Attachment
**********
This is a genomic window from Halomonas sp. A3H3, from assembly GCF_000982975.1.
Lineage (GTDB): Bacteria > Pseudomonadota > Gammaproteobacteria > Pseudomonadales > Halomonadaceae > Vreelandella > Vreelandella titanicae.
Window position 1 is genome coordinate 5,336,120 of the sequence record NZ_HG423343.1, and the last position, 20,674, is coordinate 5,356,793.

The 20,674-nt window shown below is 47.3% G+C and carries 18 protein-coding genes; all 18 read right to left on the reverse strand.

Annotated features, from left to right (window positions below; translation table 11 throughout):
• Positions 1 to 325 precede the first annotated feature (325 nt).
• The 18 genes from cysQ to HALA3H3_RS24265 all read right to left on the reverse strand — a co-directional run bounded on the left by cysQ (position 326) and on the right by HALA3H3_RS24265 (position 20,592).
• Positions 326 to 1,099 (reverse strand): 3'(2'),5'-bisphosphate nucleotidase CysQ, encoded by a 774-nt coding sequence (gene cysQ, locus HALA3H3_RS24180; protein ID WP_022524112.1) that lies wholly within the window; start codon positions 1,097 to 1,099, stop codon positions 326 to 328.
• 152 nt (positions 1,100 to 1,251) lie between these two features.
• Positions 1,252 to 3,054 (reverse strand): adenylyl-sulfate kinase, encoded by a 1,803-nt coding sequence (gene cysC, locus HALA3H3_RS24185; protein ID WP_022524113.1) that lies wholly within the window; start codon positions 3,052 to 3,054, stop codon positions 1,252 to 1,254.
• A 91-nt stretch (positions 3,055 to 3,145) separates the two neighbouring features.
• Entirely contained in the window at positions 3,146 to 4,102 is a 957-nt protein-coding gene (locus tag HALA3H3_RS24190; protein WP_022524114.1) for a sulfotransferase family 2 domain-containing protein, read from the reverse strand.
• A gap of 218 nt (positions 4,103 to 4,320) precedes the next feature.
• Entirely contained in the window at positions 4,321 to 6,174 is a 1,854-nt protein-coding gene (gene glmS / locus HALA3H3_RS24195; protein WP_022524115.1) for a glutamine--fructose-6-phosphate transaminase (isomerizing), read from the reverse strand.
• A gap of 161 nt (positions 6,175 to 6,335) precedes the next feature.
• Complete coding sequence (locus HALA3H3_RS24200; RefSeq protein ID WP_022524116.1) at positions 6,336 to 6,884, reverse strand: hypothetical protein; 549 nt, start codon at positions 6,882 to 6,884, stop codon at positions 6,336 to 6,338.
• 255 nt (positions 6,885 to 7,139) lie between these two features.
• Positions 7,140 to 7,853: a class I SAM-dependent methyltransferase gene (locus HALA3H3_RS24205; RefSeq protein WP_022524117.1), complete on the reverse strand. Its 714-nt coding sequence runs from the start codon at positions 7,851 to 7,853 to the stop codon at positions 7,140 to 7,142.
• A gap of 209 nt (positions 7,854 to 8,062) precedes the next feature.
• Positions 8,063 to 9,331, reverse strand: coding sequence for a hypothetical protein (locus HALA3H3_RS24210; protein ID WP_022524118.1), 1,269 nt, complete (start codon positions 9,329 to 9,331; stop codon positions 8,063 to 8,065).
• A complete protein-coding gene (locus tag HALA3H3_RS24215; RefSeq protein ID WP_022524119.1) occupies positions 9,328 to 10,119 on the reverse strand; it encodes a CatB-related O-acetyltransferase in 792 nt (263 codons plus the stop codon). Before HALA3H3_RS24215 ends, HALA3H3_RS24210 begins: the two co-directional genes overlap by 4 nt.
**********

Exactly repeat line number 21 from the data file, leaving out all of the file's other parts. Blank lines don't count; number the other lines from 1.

• A complete protein-coding gene (locus tag HALA3H3_RS24215; RefSeq protein ID WP_022524119.1) occupies positions 9,328 to 10,119 on the reverse strand; it encodes a CatB-related O-acetyltransferase in 792 nt (263 codons plus the stop codon). Before HALA3H3_RS24215 ends, HALA3H3_RS24210 begins: the two co-directional genes overlap by 4 nt.